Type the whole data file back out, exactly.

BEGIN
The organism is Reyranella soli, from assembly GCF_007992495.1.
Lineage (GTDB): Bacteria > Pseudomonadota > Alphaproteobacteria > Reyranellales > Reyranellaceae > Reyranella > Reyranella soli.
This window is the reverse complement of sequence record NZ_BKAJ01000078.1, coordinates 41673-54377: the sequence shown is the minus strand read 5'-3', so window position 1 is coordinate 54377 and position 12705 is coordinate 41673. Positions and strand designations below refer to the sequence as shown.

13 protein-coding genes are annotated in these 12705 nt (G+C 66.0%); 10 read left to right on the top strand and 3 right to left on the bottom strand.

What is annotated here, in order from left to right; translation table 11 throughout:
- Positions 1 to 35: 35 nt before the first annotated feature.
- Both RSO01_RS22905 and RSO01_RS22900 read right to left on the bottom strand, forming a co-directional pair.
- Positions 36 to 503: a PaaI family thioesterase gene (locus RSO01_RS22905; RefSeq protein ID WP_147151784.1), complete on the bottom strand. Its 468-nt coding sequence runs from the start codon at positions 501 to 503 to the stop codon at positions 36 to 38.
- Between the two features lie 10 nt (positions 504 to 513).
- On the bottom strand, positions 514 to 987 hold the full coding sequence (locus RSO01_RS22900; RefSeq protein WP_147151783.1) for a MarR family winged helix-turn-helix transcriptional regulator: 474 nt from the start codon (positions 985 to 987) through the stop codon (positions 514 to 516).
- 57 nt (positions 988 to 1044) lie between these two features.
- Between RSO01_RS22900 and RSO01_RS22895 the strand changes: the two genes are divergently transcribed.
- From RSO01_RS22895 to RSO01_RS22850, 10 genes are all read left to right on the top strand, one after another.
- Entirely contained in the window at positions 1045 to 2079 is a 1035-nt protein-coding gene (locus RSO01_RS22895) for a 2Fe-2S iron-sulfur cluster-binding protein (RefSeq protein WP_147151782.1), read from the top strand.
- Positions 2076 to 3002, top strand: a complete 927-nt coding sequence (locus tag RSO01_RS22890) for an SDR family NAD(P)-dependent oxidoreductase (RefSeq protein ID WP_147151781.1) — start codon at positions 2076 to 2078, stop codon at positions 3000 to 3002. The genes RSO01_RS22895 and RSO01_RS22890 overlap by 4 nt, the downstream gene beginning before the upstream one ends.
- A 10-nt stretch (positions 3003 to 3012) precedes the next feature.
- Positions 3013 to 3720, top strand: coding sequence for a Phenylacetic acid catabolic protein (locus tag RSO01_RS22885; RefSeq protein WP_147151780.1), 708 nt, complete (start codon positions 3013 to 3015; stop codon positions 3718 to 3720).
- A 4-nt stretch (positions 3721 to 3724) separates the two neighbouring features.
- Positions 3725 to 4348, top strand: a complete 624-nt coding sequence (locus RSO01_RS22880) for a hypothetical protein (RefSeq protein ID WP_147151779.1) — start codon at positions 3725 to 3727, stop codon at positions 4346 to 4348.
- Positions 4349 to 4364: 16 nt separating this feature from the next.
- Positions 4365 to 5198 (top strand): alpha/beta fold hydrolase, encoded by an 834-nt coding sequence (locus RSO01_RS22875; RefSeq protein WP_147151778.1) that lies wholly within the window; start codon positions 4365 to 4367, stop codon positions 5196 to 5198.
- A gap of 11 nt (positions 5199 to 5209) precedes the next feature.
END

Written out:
The organism is Reyranella soli, from assembly GCF_007992495.1.
Lineage (GTDB): Bacteria > Pseudomonadota > Alphaproteobacteria > Reyranellales > Reyranellaceae > Reyranella > Reyranella soli.
This window is the reverse complement of sequence record NZ_BKAJ01000078.1, coordinates 41673-54377: the sequence shown is the minus strand read 5'-3', so window position 1 is coordinate 54377 and position 12705 is coordinate 41673. Positions and strand designations below refer to the sequence as shown.

13 protein-coding genes are annotated in these 12705 nt (G+C 66.0%); 10 read left to right on the top strand and 3 right to left on the bottom strand.

What is annotated here, in order from left to right; translation table 11 throughout:
- Positions 1 to 35: 35 nt before the first annotated feature.
- Both RSO01_RS22905 and RSO01_RS22900 read right to left on the bottom strand, forming a co-directional pair.
- Positions 36 to 503: a PaaI family thioesterase gene (locus RSO01_RS22905; RefSeq protein ID WP_147151784.1), complete on the bottom strand. Its 468-nt coding sequence runs from the start codon at positions 501 to 503 to the stop codon at positions 36 to 38.
- Between the two features lie 10 nt (positions 504 to 513).
- On the bottom strand, positions 514 to 987 hold the full coding sequence (locus RSO01_RS22900; RefSeq protein WP_147151783.1) for a MarR family winged helix-turn-helix transcriptional regulator: 474 nt from the start codon (positions 985 to 987) through the stop codon (positions 514 to 516).
- 57 nt (positions 988 to 1044) lie between these two features.
- Between RSO01_RS22900 and RSO01_RS22895 the strand changes: the two genes are divergently transcribed.
- From RSO01_RS22895 to RSO01_RS22850, 10 genes are all read left to right on the top strand, one after another.
- Entirely contained in the window at positions 1045 to 2079 is a 1035-nt protein-coding gene (locus RSO01_RS22895) for a 2Fe-2S iron-sulfur cluster-binding protein (RefSeq protein WP_147151782.1), read from the top strand.
- Positions 2076 to 3002, top strand: a complete 927-nt coding sequence (locus tag RSO01_RS22890) for an SDR family NAD(P)-dependent oxidoreductase (RefSeq protein ID WP_147151781.1) — start codon at positions 2076 to 2078, stop codon at positions 3000 to 3002. The genes RSO01_RS22895 and RSO01_RS22890 overlap by 4 nt, the downstream gene beginning before the upstream one ends.
- A 10-nt stretch (positions 3003 to 3012) precedes the next feature.
- Positions 3013 to 3720, top strand: coding sequence for a Phenylacetic acid catabolic protein (locus tag RSO01_RS22885; RefSeq protein WP_147151780.1), 708 nt, complete (start codon positions 3013 to 3015; stop codon positions 3718 to 3720).
- A 4-nt stretch (positions 3721 to 3724) separates the two neighbouring features.
- Positions 3725 to 4348, top strand: a complete 624-nt coding sequence (locus RSO01_RS22880) for a hypothetical protein (RefSeq protein ID WP_147151779.1) — start codon at positions 3725 to 3727, stop codon at positions 4346 to 4348.
- Positions 4349 to 4364: 16 nt separating this feature from the next.
- Positions 4365 to 5198 (top strand): alpha/beta fold hydrolase, encoded by an 834-nt coding sequence (locus RSO01_RS22875; RefSeq protein WP_147151778.1) that lies wholly within the window; start codon positions 4365 to 4367, stop codon positions 5196 to 5198.
- A gap of 11 nt (positions 5199 to 5209) precedes the next feature.